When Patients Need Patience

, , , , , , , , | Healthy | July 8, 2018

(I am in the waiting room of an OBGYN office I’ve never been to before. It is the only one in the area that is in my HMO insurance network. It’s late morning; appointments are not meant to be longer than 20 minutes, so I am planning to attend classes afterwards. When I walk in, I’m told that there is an extremely long wait time, even though we all have timed appointments — and are actually meant to be seen at that time. Though every hospital and office in this entire HMO company has a policy that if a patient checks in more than 15 minutes late they lose their appointment, obviously no equal rules have ever applied to providers being penalized for lateness. I have waited an hour already. Another patient, who is waiting for the same doctor, is sitting next to me with her newborn baby.)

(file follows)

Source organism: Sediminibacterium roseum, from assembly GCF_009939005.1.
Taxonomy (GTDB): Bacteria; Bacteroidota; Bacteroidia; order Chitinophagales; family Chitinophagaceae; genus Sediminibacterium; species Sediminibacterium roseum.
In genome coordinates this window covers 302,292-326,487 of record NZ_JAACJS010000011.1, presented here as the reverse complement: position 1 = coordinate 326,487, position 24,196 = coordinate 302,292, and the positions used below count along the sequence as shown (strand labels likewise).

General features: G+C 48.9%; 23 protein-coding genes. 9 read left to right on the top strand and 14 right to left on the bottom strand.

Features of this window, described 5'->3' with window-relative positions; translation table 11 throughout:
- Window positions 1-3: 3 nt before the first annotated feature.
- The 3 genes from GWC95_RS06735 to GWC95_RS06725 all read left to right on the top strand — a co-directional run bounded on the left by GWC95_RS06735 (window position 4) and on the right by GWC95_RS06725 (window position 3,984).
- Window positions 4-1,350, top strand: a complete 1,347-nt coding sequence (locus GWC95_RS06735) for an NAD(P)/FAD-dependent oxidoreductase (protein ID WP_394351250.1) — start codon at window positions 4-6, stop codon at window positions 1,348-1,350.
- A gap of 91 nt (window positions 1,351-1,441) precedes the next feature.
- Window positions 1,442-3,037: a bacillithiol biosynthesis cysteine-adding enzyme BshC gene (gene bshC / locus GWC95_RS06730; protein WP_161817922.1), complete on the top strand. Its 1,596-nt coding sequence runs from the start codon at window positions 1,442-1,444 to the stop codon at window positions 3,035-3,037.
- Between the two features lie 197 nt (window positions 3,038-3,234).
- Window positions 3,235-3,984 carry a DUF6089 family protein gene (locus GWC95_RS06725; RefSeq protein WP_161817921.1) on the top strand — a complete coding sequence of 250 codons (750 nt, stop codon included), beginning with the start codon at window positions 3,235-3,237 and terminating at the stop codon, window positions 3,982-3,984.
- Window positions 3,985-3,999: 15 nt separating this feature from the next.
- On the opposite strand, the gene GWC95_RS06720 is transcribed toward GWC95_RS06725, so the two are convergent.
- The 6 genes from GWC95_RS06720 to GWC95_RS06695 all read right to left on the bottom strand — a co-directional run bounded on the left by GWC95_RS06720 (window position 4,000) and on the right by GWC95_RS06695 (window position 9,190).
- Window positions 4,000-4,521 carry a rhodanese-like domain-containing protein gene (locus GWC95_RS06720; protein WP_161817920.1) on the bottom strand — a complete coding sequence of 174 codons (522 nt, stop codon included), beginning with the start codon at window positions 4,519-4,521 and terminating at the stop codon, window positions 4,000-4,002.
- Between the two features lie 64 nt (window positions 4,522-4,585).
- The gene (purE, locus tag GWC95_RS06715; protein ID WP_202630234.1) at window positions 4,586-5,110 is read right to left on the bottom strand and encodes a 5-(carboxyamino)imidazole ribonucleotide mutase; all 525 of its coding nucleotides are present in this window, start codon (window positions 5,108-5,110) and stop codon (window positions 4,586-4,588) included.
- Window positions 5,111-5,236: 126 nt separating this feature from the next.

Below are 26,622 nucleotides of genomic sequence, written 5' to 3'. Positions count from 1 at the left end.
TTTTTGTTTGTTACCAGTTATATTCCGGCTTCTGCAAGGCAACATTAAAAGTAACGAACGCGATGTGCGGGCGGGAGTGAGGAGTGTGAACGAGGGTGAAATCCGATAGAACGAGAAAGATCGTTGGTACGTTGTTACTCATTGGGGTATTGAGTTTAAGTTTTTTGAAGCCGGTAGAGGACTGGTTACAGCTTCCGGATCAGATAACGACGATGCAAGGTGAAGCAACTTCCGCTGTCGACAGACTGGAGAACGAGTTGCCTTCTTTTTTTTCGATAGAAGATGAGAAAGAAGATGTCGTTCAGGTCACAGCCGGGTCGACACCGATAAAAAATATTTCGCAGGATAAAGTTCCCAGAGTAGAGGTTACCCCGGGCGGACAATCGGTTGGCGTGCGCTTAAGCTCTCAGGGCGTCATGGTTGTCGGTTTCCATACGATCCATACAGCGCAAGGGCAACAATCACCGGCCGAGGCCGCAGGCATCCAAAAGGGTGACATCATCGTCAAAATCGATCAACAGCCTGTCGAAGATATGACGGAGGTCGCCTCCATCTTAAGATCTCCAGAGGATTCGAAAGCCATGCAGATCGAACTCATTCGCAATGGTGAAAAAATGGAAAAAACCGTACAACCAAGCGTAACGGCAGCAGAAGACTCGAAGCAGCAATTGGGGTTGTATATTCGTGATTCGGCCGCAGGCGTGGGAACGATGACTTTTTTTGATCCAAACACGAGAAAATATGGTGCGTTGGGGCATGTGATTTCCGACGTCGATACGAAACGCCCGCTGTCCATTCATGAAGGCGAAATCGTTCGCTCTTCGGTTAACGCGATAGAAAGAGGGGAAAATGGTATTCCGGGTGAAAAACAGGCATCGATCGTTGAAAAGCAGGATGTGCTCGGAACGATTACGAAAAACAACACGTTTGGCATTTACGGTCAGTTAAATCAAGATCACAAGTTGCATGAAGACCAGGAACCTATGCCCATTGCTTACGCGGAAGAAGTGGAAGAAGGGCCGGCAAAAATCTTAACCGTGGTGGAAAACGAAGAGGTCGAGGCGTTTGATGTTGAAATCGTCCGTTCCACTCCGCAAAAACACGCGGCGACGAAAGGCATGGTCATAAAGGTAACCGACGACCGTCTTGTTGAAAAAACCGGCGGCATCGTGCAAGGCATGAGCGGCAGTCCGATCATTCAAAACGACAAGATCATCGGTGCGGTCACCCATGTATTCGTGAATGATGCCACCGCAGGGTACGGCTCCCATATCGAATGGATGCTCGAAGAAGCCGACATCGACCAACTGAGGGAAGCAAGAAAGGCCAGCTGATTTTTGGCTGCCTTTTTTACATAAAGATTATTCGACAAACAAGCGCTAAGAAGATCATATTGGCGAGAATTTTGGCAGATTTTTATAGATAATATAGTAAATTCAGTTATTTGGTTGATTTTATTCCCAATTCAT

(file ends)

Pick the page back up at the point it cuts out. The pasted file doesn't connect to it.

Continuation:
Patient: “Oh, yeah. It’s aaaaalways been this way in this office for as long as I’ve been coming here. They’re aaaaalways extremely behind schedule.”

(This is not reassuring; since she’s got a baby, one can assume she’s been a patient with frequent appointments here for at least nine months.)

Patient: “Yeah, that’s why I’ve always made sure to get the very first appointment super-early in the morning. That’s absolutely the only way to get out of here on time. I just couldn’t manage it today. Oh, but don’t worry; I’ll be super-quick with my appointment, only five minutes. So you all won’t have to wait too much longer!”